LEVEL21 M AGAZINE-PG.36

Young Niyah had the opportunity to open for her mom on The Great Xscape Tour and it was quite the experience. ?My mother has had a huge impact on me. Just watching how hard she works even now when we?re on tour makes me work harder ?. Besides my mom my musical influences are Lauren Hill, Drake and Eminem.? Being impacted by legends in the business exudes through her personality and explodes in her music. ?I?m a ball of energy, beautiful, a song writer, singer and rapper,? Niyah rhythmically responds when asked how she?d describe herself. ?I get a lot of comparisons to Da Brat?, another Atlanta bred artists from the 90?s known for her combustive rapid fire rhymes. Even with their similarities Young Niyah has a style that?s all her own. She has a fun youthful persona with the music to match.


Her latest single entitled ?Hit Em? exhibits her melodic flows, flashy style and is ATL to its core. ?My inspiration for ?Hit Em? was haters. It was for the people who always have something to say. Rather than getting caught up in the negativity Young Niyah has a different approach. ?I?m going to hit em with this verse. I?m going to hit em with these shoes?. In other words, her remedy is to let her music speak for her and her lavish style handle the rest. ?I have a long list of artists I?d like to work with. Cardi B, Rae Sremmurd who I really like and PnB Rock are just a few. With her catchy rhymes and uniquely girlish charm collaborations with the industry?s top artists are certainly on the horizon for Young Niyah. ?Stay focused and be true to yourself ?, is her advice to other young aspiring artists. ?There are so many distractions out there?. Despite her youth it?s apparent that Young Niyah is the product of her own advice. If ?Hit Em? is merely the beginning for her, Hip Hop better brace itself for her follow up music. Just like her song Young Niyah definitely leaves quite the impression and The Princess of the South will undoubtedly leave her mark on the industry as well.

" My Mot her had a huge impact on me"

For More Information on Young Niyah, Please Visit: www.officialyoungniyah.com Instagram: officialyoungniyah Soundcloud: Young Niyah -Written by: Chris Lewis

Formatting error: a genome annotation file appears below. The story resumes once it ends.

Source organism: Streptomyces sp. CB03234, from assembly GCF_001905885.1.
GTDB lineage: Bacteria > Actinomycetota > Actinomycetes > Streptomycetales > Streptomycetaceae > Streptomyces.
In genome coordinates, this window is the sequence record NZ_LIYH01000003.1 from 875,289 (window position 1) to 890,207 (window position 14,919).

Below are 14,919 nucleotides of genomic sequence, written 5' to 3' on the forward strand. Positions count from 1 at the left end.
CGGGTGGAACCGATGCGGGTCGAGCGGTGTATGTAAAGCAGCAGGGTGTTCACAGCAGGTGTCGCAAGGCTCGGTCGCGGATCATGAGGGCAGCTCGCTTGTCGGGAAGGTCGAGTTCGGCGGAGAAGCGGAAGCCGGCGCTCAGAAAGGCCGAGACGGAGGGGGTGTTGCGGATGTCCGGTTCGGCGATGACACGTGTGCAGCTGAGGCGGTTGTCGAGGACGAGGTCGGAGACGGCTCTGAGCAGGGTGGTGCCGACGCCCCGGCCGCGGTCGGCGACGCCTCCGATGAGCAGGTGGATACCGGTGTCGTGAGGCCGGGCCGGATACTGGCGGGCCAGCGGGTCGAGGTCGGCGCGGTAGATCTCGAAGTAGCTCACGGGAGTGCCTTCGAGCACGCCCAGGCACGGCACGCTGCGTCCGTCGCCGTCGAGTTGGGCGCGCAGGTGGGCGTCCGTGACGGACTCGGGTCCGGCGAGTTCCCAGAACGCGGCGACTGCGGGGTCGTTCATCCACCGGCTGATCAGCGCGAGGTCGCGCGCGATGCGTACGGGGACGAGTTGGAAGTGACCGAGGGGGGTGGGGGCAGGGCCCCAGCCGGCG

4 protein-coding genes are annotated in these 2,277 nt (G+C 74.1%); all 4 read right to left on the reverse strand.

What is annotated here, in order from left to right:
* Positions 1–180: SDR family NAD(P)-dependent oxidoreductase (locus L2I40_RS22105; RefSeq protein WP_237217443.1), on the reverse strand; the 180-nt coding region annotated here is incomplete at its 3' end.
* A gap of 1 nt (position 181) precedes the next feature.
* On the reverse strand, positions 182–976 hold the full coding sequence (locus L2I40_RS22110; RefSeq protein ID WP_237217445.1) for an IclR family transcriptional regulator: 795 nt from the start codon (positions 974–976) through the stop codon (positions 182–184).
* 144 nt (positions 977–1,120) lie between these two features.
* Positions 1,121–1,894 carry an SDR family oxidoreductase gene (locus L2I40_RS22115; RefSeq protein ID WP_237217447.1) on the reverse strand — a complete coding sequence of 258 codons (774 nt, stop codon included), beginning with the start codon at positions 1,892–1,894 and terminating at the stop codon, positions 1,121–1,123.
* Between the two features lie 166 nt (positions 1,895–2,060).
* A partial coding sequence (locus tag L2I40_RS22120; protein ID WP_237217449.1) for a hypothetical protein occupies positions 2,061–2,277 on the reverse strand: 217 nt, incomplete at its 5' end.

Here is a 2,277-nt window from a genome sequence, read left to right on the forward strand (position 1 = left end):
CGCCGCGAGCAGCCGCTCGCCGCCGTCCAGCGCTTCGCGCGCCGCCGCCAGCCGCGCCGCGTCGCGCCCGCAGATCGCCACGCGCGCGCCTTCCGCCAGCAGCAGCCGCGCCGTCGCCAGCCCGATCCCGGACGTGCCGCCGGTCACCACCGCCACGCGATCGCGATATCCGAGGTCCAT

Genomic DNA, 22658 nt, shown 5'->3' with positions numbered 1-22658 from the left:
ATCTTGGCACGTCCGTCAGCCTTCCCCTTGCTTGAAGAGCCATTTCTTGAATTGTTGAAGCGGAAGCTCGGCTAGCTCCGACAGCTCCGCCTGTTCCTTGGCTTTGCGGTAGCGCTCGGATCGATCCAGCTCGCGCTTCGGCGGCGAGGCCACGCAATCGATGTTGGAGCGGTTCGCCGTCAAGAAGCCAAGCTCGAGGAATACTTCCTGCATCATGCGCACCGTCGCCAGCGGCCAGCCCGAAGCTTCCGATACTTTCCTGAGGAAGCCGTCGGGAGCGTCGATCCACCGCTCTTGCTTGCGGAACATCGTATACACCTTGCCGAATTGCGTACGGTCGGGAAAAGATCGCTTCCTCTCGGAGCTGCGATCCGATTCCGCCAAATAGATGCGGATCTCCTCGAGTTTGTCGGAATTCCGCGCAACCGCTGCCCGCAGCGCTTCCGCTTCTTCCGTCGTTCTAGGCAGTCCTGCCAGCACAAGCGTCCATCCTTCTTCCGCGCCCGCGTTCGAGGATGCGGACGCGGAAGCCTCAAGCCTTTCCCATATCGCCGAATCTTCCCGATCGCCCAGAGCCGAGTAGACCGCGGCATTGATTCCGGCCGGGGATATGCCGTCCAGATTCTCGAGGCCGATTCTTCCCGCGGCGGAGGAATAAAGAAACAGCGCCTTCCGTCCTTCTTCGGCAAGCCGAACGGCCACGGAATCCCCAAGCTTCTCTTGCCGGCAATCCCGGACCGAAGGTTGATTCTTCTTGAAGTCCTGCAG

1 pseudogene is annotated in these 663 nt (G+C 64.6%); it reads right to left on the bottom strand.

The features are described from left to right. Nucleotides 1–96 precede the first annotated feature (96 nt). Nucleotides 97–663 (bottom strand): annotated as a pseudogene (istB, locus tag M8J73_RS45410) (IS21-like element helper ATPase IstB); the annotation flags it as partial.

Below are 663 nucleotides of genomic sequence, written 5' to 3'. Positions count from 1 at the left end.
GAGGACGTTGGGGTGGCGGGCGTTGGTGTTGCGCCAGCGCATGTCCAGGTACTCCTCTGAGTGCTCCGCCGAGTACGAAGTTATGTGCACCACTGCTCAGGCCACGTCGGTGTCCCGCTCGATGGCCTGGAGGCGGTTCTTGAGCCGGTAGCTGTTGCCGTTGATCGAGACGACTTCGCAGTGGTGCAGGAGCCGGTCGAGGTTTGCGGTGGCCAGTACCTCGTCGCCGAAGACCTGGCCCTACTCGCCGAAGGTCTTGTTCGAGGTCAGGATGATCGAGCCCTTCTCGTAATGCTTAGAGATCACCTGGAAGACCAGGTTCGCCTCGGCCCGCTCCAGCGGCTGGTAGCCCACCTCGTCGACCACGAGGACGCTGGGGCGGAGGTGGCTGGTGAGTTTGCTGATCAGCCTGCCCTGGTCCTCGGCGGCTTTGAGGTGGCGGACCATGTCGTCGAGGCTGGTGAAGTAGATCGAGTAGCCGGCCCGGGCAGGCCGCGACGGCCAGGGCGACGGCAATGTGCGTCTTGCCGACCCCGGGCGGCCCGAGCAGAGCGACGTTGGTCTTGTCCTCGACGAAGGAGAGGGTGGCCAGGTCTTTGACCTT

By : Chris Lewis

WHY YOU SHOULD KNOW M ILAN HIGHTOWER D

ifferent,creative, bold, a creation of his own; Milan Hightower began as an actor when he at just five years old. Since then, he has entertained the masses with his upbeat and carefree demeanor. He has big dreams and aspirations, Inspiring many with his captivating music and art.

Descr ibe you r exper ien ce per f or m in g at t h e Sau ce Gala h er e in Ch ar lot t e. It was interesting because the Sauce Gala came from being my EP release event, but then it became even bigger. It was like someone having a baby; it was like my baby. Seeing everything come to life, it was We were able to catch up with him to get a a feeling like no other. I was like a proud more in-depth look into his experiences as dad. a hip hop artist and creative vision. Sin ce you ar e w ell k n ow n f or m er gin g Tell ou r r eader s h ow you got you r st ar t ext r avagan t visu al ar t s w it h m u sic in an in t h e m u sic in du st r y. in t r igu in g w ay, can you explain w h at I was in acting first. I started acting at the you r pr ocess is w h en you ar e cr eat in g age of five in Off Broadway plays in New n ew m u sic an d sh oot in g videos? York City. My mom kind of threw me in the game early. It was really around the whole I?m not a typical artist where I can sit down ?Lil Bow Wow, Lil Romeo? era. It was cool and write music all day. I don?t do that. I to see someone around my age doing have to go to the studio with the producer something other than football or who makes the beat. I let the music talk to basketball, so I kind of gravitated towards me and I ask myself ?What does the beat that. I started rapping and I?ve been into want me to say? What is the feeling?? I the whole industry from a young age, haven?t really sat down and written music, fashion, acting, everything. I really anything in so long, but it works because I don?t know anything, but the know what kind of artist I am. I allow the entertainment world. music to play and then I come up with the Wh o ar e you r biggest m u sical lyrics and the hook. After I finish each in f lu en ces? song, I?m thinking of the visuals. I guess it It would have to be Michael Jackson, goes back to my acting days because I love number one. You?ve got to say the King of creating visuals that give people a run for Pop. He?s creative and he?s able to take their money and crossing boundaries. The things to the next level. Secondly, I would majority of the videos I do, I write my own say Tupac. He didn?t treatments, cast my own people, and I hold his tongue; he spoke his mind. I feel plan on doing my own stunts. like with music you?ve got to be able to do Wh ich m u sic video of you r s w as t h e that. I can go as far back as the m ost ch allen gin g or r equ ir ed t h e m ost Temptations, Whitney Houston. I?ll also say r esou r ces t o Drake, Janet Jackson, Chris Brown, I have a sh oot an d w h y? big list. I?m open to so much that the sky?s the limit when it comes to my music The most challenging was the video for LEVEL21 M AGAZINE-PG.38